Each week, we will be releasing one of the student blog posts from the Thinking Series Online Course that we find excellent. This week, we share with you a post written by Niamh Reynolds.
I’ve always wondered how two people can stand right beside each other and see completely different things. You can receive five different witness accounts from a crime scene and they will all have seen different things. If one person says the perpetrator was blonde and 6′ 6, and another says he was brunette and 5′ 8, who do you trust? Can they both be right? Surely, there must be an explanation and one of them is wrong. Was one of them wearing rose-tinted glasses?
For me, this was my entire high school experience. The only Christian in a group of atheists and agnostics didn’t make for similar world views. Every sleepover led to discussions of abortion, faith and how I believed in God at all. So often I heard the words, “You almost convinced me, Niamh,” but nothing more ever came of it. When we weren’t surrounded by that weird ambience that only exists at three in the morning, they remembered all their reason and ‘cold, hard facts’ as to why God couldn’t possibly exist. I could never grasp how they could look at the world and see evidence that God doesn’t exist when all I see is proof that He does.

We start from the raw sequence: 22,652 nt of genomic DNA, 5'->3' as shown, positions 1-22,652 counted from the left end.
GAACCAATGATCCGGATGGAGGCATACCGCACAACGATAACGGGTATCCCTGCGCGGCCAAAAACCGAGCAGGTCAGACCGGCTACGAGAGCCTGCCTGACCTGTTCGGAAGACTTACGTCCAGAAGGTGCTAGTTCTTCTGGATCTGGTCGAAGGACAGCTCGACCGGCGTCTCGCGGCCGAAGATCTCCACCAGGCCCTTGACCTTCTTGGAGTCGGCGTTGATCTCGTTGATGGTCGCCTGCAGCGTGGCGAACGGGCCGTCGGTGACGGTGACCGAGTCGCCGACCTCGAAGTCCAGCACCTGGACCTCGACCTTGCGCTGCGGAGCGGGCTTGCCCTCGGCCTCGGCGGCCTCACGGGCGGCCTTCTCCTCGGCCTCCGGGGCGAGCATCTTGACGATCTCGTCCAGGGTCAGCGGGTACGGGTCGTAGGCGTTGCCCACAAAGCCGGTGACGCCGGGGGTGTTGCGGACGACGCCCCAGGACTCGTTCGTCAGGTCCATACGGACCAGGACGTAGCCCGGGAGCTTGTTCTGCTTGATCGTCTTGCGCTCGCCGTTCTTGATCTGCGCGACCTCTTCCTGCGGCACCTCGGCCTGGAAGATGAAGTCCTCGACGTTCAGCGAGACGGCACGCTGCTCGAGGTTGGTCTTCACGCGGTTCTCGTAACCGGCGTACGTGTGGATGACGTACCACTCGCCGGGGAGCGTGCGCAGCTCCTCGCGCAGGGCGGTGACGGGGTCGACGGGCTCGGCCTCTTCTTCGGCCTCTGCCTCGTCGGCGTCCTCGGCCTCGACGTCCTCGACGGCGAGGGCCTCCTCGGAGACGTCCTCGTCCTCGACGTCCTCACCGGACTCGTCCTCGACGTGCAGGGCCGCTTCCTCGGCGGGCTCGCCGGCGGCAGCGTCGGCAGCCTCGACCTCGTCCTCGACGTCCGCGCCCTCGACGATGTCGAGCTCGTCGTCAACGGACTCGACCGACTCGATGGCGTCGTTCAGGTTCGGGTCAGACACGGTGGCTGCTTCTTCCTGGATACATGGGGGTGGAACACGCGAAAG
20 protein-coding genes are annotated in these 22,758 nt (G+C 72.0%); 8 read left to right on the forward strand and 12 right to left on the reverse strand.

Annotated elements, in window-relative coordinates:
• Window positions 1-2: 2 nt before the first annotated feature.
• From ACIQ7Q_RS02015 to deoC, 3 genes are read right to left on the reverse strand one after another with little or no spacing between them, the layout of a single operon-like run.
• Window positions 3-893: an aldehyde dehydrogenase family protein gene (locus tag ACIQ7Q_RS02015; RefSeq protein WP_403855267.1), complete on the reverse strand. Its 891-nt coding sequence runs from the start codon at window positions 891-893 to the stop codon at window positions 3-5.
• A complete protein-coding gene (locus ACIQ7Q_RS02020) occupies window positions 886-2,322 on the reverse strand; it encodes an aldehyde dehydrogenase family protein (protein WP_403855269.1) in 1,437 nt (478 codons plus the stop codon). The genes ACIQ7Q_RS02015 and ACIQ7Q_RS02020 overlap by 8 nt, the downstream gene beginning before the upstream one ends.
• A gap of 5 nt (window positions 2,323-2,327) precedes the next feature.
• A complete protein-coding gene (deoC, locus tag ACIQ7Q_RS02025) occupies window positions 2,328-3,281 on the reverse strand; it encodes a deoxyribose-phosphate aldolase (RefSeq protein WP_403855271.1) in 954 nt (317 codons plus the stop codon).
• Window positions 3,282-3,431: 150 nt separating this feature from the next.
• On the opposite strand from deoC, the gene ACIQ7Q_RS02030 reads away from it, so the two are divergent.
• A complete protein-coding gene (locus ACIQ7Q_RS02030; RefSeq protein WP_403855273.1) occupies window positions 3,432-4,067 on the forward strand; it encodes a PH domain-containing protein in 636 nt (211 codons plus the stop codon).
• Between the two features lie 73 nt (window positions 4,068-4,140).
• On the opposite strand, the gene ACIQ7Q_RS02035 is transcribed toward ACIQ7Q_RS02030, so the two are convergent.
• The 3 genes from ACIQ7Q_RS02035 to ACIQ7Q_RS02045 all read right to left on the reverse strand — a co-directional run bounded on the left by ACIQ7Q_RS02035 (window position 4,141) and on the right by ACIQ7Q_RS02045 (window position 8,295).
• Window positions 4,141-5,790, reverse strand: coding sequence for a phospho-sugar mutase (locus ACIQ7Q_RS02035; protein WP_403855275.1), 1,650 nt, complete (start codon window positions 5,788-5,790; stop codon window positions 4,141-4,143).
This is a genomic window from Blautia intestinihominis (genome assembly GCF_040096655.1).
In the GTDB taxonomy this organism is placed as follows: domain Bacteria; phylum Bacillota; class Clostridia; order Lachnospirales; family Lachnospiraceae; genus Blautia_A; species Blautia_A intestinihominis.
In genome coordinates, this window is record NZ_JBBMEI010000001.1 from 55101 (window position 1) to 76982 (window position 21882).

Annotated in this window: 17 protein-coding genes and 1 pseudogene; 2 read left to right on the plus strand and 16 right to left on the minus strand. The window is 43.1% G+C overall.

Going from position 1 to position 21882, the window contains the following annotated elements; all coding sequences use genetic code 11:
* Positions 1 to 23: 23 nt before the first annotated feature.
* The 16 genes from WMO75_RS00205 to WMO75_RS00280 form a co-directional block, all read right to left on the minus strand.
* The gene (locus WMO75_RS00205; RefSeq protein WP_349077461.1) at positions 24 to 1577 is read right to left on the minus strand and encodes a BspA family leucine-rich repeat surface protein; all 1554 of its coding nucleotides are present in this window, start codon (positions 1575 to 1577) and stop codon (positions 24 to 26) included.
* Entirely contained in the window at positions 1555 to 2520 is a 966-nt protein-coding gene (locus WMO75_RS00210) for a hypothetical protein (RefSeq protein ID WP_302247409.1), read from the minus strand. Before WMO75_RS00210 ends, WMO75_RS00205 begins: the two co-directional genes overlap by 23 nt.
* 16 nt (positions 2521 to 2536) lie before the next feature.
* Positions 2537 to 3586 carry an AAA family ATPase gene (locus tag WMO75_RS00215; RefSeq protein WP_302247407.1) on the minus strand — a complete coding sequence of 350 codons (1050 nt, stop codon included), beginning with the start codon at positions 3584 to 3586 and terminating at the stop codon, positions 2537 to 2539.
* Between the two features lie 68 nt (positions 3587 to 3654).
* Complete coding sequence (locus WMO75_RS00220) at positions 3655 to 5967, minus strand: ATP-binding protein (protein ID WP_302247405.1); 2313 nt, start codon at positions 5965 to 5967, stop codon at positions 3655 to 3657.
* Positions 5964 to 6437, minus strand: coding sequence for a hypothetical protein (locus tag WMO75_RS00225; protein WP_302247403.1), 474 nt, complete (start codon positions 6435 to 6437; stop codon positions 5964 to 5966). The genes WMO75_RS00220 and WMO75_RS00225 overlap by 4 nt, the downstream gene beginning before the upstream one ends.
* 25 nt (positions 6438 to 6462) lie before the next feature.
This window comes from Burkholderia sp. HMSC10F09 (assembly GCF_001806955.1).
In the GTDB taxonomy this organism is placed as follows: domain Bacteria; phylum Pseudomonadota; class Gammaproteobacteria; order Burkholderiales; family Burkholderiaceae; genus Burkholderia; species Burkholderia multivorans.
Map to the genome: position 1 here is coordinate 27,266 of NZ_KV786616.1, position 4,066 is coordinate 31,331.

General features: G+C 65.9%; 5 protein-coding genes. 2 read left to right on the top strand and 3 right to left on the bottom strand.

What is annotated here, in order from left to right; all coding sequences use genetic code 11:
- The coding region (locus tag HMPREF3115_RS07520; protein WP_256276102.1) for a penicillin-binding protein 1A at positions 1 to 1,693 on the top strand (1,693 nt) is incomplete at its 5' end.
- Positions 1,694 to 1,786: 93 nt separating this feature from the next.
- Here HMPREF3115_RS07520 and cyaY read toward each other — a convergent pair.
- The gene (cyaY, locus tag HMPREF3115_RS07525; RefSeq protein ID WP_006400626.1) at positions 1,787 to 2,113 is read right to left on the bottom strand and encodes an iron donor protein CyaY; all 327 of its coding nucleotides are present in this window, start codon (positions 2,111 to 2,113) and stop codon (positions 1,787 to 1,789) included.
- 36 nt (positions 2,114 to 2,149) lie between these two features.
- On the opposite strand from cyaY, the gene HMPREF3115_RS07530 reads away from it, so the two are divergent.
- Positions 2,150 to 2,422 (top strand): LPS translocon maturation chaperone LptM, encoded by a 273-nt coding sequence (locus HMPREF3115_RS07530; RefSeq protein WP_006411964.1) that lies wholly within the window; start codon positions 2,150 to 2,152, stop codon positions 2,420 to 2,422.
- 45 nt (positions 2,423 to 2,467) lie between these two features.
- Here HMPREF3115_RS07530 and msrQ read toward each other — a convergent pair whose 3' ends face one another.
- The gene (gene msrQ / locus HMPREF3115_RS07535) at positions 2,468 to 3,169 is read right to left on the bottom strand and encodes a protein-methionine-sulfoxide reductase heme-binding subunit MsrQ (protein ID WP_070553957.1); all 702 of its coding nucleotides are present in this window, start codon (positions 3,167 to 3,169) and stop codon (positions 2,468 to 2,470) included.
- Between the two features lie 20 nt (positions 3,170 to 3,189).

Having lived at a Bible College for the last year, I’d almost forgotten what that felt like until I chose to interview one of my best friends from home about her lack of belief in God. I was met with the answer of “I need cold, hard facts,” and “I just found it more and more difficult to believe, until I realised I didn’t any more.” Once again, I’m forced to ask myself, am I wearing rose-tinted glasses or is she? Does my belief in God trick me into seeing things that aren’t there or is her lack of belief blinding her to what’s right in front of her? I remember when I first became friends with those who are my best friends now and I was afraid that they would pull me away from God and cause me to doubt. Somehow, they made my faith stronger and in causing me to question it, I became more sure of what I believed than ever before.
Yet I’m still left with the question: how can I ever help them see what I see if one of us has a pair of glasses that the others don’t?